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Re: [XP] Suitability, advantages and disadvantages of using an agile method such as XP in fast paced web development environments

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  • William Pietri
    ... They are the best I know of. If you turn up another one, please let us know! ... As compared to what, exactly? Speaking broadly, I think XP s advantages
    Message 1 of 3 , Jan 2, 2003
      On Tue, 2002-12-31 at 17:15, Michael Lane wrote:
      > 1. Are agile methods such as XP the best approach is fast paced Web
      > development environment?

      They are the best I know of. If you turn up another one, please let us

      > 2. What are advantages and limitations of XP in a fast paced Web
      > development environment?

      As compared to what, exactly?

      Speaking broadly, I think XP's advantages for fast-paced web projects
      are even stronger than for other types of project:

      * Having all the running copies of the program under your direct
      control makes frequent releases much easier.
      * Because your competitors are just one bookmark away, it's much
      harder to insulate yourself from competitive pressure. That
      makes the ability to adapt quickly much more important. It also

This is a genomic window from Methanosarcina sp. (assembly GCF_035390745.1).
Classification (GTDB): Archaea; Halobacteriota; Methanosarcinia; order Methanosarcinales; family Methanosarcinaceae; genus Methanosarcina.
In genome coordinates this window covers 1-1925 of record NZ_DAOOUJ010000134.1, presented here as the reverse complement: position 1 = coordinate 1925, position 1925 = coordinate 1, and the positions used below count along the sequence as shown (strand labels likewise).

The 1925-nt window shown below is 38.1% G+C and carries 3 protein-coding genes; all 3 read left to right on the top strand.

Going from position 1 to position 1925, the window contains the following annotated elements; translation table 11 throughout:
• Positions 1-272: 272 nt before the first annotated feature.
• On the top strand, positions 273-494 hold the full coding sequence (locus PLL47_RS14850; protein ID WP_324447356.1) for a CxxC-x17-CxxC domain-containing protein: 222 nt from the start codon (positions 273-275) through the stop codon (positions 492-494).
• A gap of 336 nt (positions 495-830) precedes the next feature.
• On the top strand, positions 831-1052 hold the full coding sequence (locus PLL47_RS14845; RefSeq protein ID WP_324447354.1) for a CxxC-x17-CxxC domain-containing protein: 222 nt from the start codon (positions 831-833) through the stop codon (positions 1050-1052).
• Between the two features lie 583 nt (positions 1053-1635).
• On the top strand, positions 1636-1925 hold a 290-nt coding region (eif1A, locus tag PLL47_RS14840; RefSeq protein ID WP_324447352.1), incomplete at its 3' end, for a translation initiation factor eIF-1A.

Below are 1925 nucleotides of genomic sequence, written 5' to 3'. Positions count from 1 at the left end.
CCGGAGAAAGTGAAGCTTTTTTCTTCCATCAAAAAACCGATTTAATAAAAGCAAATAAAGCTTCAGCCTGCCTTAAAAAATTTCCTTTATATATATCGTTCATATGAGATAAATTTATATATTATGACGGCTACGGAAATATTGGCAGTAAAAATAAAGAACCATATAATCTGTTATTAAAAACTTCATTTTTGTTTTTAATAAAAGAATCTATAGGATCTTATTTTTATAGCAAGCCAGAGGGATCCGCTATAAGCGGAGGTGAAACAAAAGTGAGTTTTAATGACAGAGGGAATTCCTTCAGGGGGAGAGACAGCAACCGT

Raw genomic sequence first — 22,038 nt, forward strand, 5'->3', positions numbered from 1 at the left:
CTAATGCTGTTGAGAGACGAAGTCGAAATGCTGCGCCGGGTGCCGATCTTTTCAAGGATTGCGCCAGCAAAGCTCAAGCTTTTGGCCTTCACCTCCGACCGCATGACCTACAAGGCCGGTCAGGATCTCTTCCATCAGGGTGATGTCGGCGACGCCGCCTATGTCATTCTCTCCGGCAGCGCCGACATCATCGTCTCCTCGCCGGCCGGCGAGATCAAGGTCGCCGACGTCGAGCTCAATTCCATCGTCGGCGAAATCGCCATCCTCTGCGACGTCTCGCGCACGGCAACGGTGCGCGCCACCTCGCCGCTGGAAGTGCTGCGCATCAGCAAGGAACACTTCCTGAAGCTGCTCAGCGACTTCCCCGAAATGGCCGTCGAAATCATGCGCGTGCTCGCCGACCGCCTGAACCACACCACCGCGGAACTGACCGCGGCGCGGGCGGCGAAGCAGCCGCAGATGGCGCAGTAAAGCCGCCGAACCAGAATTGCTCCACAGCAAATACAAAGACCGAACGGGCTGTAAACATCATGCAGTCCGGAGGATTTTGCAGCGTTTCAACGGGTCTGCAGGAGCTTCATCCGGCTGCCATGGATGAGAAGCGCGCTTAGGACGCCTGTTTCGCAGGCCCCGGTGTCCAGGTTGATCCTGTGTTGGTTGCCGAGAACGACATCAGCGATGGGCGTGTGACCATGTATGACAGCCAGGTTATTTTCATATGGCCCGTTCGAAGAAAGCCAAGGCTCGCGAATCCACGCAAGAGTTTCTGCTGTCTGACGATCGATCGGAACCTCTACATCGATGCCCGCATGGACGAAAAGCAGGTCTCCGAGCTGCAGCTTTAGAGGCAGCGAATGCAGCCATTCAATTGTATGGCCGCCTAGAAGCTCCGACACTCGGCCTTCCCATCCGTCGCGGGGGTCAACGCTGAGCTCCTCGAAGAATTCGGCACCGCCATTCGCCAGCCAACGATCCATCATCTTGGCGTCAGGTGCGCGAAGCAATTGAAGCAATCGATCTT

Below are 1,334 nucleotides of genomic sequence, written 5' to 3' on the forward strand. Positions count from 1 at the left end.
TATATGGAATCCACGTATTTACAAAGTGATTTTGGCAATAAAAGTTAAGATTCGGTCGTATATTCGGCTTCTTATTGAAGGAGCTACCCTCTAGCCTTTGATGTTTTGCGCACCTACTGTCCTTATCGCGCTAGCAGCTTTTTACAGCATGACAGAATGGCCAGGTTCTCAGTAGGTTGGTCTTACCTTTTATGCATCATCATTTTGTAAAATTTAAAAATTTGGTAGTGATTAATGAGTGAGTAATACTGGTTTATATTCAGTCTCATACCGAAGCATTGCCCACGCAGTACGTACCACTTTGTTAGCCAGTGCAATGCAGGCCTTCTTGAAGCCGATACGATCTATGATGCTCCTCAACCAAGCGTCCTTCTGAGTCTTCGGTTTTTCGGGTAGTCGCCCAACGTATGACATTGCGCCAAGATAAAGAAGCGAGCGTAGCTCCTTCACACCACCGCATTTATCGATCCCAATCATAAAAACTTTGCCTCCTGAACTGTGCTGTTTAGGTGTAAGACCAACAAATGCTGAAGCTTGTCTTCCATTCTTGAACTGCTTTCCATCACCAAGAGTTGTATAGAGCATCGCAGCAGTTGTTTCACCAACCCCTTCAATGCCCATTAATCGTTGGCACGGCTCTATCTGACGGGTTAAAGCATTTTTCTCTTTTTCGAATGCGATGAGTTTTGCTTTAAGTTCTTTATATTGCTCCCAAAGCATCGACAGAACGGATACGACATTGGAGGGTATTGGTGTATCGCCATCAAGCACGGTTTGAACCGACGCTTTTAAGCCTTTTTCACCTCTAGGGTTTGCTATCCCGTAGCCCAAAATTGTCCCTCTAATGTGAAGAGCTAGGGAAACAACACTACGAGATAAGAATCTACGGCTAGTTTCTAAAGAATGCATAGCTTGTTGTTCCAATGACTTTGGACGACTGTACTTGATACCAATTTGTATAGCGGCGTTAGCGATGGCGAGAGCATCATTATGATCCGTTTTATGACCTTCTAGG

gives you a bigger advantage if you can keep ahead of your
      * Because new releases are adopted immediately, feedback comes
      quickly. This makes steering the project easier.
      * Since bugs can be very, very public, XP's ability to drastically
      reduce bug counts and bug severity are a big win.
      * In fast-paced environments, priorities often change rapidly.
      Releasing frequently means that when a project suddenly gets
      shelved, relatively little work sits around unreleased.

      The main limitation I can think of is that XP's focus on testability
      does not match well with the web environment in two ways:

      * One of the major criteria for a web site is "looks right". This
      is hard to automate.
      * Client-side functionality (javascript, dhtml, assorted
      components) are very popular with some site designers. This is
      fiendishly difficult to test automatically, especially across a
      wide variety of platforms.

      My main techniques for dealing with this are a) validating the output
      HTML, b) ignoring the meaning of the HTML but making sure that the code
      outputs whatever the visual designers want, c) manual testing, and d)
      shaking my head sadly and pressing onward whenever the issue comes up.

      Still, this isn't really a problem with XP; XP just exposes the problem
      that other methods tend to ignore.

      Oh, wait, there's one other limitation, and this one is a real one: XP
      demands doing things right from the beginning. This pays off in the long
      run, but initial progress on an XP project feels slower than just
      jumping in and hacking stuff out. On fast-paced projects, this initial
      feeling of slowness makes XP adoption much harder than in environments
      where people are accustomed to taking a longer view of things.


      brains for sale: http://scissor.com/
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